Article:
By Abbas Nasir
Published with permission from the writer
THE 1971 war may have been 30 years in the past. But this was my first visit to Dhaka. The day had to start at the National Martyrs` Memorial at Savar, some 35 kilometres from the capital.
On entering the memorial grounds, you skirt around various features, and then walk along the length of a pool of water at the head of which the multi-leaf triangular memorial rises 150 feet into the air.
Either side of it are mass graves, the final resting place of some of the (estimated) 30,000 people whose bodies were found in that area alone after Pakistani troops surrendered to the Indian army on Dec 16.
One was carrying an enormous burden on the shoulders. I may not have been an adult in 1971 but knew well what horrors we, the West Pakistanis, had visited on our eastern wing compatriots.
Solely for their crime of seeking their legitimate political rights; asking for transfer of power after their chosen party had decisively emerged as the majority party in the free and fair elections held the year earlier.
The election result shocked the ruling generals whose intelligence reports had painted a pretty fragmented post-election scenario. When the election didn`t yield their desired results, they delayed the transfer of power, and mass protests erupted in East Pakistan.
These protests were met by the only tool the army leadership possessed: more and more brutal force. This resulted in a flood of refugees to India which helped arm and organise the resistance and would later declare war.
When the resistance started to get robust, the conflict spiralled into a tale of unimaginable repression where the Pakistani army, paramilitary units and their collaborators` militias mainly comprising Jamaat-i-Islami zealots unleashed mass murder, mass rape.
While the Pakistani media blacked it out totally, the western media gave front-page coverage to this massacre. It would be many years before stories would emerge of the bestiality (in a different proportion of course) of the Mukti Bahini, the liberation army, on non-Bengalis (non-combatants) too.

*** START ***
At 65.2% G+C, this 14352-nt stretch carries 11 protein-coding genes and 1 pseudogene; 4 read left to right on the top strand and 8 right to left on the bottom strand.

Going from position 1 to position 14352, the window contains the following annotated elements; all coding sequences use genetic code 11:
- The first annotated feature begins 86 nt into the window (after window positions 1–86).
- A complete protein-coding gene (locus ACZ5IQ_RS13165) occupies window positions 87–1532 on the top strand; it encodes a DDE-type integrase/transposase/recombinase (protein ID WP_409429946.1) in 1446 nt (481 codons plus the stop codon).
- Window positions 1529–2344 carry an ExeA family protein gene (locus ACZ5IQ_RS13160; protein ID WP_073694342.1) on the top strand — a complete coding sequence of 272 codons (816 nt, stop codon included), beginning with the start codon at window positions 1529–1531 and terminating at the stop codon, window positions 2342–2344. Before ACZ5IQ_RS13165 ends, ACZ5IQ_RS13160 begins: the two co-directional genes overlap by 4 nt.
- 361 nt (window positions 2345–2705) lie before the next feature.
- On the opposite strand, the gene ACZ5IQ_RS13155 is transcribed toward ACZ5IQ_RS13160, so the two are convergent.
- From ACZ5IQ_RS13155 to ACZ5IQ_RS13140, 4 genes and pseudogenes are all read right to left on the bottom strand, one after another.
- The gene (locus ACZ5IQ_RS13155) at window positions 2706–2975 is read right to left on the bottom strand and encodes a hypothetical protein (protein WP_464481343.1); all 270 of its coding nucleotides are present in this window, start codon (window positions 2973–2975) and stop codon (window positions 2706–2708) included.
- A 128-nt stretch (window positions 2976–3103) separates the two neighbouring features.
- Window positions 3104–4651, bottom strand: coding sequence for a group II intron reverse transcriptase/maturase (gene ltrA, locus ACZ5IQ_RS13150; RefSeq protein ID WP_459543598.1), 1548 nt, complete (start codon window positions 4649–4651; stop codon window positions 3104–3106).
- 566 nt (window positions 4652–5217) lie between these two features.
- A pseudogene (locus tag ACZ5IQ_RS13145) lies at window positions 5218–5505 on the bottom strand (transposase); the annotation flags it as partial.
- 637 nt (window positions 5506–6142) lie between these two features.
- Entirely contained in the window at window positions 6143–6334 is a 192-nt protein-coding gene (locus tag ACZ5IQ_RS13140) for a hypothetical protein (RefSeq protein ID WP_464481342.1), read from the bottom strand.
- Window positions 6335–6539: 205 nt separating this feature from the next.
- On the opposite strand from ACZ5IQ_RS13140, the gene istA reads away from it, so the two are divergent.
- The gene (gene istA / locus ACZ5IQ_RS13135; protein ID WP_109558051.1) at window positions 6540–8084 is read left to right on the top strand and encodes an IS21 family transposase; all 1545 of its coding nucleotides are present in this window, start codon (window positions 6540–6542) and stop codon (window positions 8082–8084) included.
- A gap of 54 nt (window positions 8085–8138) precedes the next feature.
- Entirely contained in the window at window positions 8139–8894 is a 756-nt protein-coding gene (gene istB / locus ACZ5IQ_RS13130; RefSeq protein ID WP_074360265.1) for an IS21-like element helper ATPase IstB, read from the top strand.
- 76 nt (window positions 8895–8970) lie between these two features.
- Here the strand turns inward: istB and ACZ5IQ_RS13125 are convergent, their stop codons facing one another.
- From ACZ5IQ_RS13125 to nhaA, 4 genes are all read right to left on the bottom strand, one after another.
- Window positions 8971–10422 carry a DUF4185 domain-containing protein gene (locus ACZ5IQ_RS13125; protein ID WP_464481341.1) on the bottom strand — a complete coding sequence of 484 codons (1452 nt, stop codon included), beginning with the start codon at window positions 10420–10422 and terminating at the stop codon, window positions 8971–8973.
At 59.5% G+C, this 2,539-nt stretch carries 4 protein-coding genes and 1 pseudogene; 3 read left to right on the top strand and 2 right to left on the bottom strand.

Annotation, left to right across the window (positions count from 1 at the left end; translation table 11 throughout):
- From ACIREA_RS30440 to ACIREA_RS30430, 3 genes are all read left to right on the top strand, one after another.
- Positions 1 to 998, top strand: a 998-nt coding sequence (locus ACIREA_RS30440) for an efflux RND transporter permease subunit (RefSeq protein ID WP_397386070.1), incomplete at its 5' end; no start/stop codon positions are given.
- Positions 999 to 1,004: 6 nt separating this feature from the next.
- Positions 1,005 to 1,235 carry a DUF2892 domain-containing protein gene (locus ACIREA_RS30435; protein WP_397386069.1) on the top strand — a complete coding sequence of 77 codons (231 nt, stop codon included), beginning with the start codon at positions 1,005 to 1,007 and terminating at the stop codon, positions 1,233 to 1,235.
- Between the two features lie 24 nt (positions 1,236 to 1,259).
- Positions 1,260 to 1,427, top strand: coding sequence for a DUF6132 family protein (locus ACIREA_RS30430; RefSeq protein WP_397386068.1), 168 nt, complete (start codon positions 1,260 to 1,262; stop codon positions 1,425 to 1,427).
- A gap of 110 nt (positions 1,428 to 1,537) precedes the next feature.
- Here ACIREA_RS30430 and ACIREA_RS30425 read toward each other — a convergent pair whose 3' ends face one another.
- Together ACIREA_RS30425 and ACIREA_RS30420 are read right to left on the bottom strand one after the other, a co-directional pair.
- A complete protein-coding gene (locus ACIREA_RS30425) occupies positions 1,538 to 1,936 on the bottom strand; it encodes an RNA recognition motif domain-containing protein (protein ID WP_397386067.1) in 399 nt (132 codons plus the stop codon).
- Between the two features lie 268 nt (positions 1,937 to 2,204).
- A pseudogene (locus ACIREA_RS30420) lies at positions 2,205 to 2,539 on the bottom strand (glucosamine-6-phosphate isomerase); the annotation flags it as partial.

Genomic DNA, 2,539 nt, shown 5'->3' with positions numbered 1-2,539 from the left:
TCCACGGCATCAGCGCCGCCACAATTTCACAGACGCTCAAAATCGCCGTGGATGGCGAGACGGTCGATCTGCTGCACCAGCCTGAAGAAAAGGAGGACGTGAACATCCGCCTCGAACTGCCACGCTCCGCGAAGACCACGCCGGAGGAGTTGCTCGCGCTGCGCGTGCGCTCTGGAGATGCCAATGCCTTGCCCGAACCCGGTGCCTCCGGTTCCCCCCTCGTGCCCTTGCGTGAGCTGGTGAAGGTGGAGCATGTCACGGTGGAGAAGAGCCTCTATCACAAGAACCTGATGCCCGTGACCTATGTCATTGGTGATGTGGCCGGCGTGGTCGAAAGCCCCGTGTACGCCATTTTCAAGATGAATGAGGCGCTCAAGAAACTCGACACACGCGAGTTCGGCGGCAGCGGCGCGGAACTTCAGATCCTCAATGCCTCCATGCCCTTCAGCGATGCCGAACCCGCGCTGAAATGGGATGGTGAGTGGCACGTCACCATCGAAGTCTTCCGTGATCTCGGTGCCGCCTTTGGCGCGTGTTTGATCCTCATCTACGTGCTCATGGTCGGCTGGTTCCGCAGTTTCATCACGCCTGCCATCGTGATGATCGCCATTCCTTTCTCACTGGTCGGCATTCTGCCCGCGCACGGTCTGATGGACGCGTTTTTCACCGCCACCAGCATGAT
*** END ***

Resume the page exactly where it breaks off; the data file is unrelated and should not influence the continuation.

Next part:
As I stood head bowed in silent tribute, in contrition, a lump appeared in my throat. How could we? How could we inflict such pain on our own people? I must have asked myself a hundred times in utter shame.
Don`t know how long it was before a gentle tug on my sleeve made me turn to my visibly moved, red-eyed colleague Mahmud Ali who was reminding me we were running late for the next, equally important engagement.
Yes, I was going to see the Kalimullahs, the first time after 1967. But as we approached their Gulshan home I was filled with trepidation. What if they were still bitter about `71? What if they`d politely said yes but didn`t really wish to see me, a (West) Pakistani.
Within moments of arriving at their beautiful home, however, all my fears evaporated. I needn`t have worried. For neither had the stunning Auntie Tanima`s warmth waned nor had her affection for me or my parents (whom I lost in the late 1970s) gone anywhere.
A stroke had confined Uncle Kalimullah to bed and pretty much consumed the handsome cavalry lieutenant-colonel, our neighbour and commanding officer of the 24th Cavalry, I remembered from Kharian.
Asif and Maleeha, like me, were parents now. We reminded each other of every mischief, of each naughty trick we played as children but all this followed a serious conversation where I started by saying how guilt-ridden and contrite thinking Pakistanis were at the events of `71.
All Auntie Tanima`s love and humanity wanted was to put me at ease. There was no bitterness, no anger. She insisted that Asif tell me a story dating back to the end of the 1971 war. Asif, who told me he`d joined the Mukti Bahini aged 14 in 1971, narrated thus in a photographic recollection.
“A few days after the surrender, my father was talking to some visitors in the garden, when the doorbell rang. One of our staff members went to the gate and then returned to whisper something in my father`s ear.”
“Daddy turned to me and said `Asif go and see who it is`. I went and opened the gate. There was a Sikh major of the Indian Army standing outside. He said hello and asked if this was Col Kalimullah`s home.”
“I said it was. He then gesticulated to his driver who asked someone to come out of the back of the covered jeep. It was a slim, tall, young yet dishevelled man in a khaki military uniform whose epaulettes had been torn off.”
“The Sikh major`s prisoner introduced himself as a captain in the Pakistan Army, the son of a friend and colleague of my father`s. `When my unit was transferred here, my parents asked me to make sure your family was OK. But I landed here in the middle of the war and couldn`t`.
“I asked him to come in while the major said he`d wait outside. He met my parents and told them he was thankful to the major for bringing him to our place so he could see for himself we were alright. Otherwise, `whenever I get home my parents won`t forgive me if I say I couldn`t check`.
“The captain quietly said his goodbyes and left. We were never to see him again as we understand he was soon moved to a PoW (prisoner of war) camp in India. We live with the images of our slaughtered people. But that individual`s act of kindness too we`ll never forget.”
Don`t you wish we`d also never forgotten how and why we got to Dec 16? Time flies. It has been more than a decade since I stood at the Savar memorial. It`s been 40 years since `71. But tell me what`s changed?
The writer is a former editor of Dawn .